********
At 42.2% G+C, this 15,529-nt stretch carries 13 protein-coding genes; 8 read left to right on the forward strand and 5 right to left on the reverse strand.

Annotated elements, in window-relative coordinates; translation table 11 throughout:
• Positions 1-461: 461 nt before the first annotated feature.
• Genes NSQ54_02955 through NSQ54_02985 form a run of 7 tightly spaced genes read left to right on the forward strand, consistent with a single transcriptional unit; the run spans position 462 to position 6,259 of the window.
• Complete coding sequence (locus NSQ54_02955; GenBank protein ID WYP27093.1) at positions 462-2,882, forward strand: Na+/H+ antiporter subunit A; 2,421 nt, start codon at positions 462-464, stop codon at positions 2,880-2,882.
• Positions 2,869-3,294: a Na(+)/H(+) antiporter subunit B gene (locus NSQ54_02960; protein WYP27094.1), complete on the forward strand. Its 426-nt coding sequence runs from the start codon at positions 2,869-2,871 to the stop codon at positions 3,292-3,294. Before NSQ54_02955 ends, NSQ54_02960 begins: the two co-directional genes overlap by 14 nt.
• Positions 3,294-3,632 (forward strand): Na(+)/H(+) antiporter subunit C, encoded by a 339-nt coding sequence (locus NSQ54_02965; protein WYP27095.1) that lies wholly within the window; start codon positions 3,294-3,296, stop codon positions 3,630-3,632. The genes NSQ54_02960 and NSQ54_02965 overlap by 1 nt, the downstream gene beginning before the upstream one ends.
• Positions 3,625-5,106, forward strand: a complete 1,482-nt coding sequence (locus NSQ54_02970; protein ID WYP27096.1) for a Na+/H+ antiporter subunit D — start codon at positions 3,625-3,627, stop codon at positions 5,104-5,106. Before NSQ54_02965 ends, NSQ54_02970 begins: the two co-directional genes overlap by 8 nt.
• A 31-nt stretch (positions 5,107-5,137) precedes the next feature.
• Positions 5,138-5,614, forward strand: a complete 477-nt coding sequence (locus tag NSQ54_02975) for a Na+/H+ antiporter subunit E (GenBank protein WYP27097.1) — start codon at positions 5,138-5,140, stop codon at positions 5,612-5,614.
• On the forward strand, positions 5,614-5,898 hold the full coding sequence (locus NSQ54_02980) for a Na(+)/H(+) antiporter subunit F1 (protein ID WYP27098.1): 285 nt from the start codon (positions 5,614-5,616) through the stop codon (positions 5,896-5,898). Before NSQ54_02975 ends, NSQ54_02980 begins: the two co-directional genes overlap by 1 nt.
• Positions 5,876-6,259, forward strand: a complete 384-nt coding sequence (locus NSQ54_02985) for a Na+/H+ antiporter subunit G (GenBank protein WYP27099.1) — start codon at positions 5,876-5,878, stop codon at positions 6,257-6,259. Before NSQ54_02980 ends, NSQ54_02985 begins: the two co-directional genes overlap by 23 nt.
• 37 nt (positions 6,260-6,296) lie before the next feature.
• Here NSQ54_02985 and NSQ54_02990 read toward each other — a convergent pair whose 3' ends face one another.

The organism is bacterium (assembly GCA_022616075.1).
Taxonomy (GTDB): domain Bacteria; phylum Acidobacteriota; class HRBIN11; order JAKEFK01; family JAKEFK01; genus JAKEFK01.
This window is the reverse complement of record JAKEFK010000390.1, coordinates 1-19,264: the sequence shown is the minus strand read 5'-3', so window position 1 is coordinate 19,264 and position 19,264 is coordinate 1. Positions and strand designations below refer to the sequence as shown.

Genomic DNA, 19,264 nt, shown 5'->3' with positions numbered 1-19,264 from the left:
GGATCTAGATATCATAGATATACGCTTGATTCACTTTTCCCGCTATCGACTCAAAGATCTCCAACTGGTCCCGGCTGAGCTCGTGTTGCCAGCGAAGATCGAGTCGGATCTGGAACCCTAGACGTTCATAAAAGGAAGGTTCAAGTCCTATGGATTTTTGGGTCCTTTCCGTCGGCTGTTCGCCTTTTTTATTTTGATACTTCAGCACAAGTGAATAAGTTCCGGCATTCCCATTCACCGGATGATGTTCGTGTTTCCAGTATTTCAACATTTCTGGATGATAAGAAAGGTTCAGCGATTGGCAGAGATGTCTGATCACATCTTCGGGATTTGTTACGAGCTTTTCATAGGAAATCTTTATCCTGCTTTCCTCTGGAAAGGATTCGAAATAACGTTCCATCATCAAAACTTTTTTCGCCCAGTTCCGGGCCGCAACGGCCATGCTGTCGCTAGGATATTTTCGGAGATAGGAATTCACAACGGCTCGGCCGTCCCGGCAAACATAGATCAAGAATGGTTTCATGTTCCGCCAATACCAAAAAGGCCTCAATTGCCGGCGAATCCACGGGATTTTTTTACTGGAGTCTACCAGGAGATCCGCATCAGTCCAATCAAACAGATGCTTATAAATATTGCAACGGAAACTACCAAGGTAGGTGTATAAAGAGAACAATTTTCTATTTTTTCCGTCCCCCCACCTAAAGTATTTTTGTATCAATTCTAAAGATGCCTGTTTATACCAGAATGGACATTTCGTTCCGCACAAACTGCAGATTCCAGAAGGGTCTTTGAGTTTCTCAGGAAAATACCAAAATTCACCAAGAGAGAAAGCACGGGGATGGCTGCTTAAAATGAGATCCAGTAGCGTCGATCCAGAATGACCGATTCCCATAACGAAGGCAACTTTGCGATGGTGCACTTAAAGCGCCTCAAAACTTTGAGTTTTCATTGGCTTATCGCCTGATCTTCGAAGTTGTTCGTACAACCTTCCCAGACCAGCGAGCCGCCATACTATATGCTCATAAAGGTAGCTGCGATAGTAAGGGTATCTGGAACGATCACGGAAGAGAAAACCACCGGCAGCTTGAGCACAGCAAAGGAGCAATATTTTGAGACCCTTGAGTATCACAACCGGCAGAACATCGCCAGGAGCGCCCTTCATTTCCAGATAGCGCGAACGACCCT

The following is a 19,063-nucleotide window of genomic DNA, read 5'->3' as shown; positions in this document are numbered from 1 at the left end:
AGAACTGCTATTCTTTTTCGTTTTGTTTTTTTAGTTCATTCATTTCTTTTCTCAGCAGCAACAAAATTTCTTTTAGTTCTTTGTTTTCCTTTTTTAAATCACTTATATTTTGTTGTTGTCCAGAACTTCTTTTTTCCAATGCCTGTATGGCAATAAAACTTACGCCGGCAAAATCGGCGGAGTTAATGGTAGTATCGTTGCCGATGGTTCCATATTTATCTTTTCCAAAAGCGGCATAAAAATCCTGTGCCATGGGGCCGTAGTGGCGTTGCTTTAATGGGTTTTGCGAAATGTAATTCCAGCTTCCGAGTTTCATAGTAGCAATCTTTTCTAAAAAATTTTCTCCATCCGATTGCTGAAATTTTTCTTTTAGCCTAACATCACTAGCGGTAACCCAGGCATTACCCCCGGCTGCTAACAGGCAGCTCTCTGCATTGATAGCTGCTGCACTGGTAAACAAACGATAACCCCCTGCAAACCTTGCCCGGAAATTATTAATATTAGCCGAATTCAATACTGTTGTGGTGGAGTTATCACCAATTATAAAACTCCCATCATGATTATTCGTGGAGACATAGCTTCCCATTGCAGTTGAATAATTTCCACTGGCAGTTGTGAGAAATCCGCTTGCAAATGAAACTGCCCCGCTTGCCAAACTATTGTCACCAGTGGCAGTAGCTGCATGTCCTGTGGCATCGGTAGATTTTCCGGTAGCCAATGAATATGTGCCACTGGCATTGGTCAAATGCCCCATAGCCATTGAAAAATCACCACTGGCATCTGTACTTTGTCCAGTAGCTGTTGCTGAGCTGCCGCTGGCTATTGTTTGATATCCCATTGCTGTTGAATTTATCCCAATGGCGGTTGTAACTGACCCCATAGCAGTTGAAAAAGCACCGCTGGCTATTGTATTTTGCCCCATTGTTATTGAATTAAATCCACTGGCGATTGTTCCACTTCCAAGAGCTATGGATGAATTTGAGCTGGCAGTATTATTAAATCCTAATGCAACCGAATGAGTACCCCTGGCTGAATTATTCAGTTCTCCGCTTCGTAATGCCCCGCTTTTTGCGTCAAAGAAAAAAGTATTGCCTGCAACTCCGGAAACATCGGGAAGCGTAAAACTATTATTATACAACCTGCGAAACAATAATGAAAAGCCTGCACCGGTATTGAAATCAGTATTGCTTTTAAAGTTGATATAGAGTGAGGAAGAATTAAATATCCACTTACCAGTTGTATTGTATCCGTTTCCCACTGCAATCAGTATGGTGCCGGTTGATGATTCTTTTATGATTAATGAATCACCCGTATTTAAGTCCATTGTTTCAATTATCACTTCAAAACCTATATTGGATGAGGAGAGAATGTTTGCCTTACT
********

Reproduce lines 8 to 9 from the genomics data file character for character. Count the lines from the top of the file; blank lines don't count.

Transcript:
• Positions 3,625-5,106, forward strand: a complete 1,482-nt coding sequence (locus NSQ54_02970; protein ID WYP27096.1) for a Na+/H+ antiporter subunit D — start codon at positions 3,625-3,627, stop codon at positions 5,104-5,106. Before NSQ54_02965 ends, NSQ54_02970 begins: the two co-directional genes overlap by 8 nt.
• A 31-nt stretch (positions 5,107-5,137) precedes the next feature.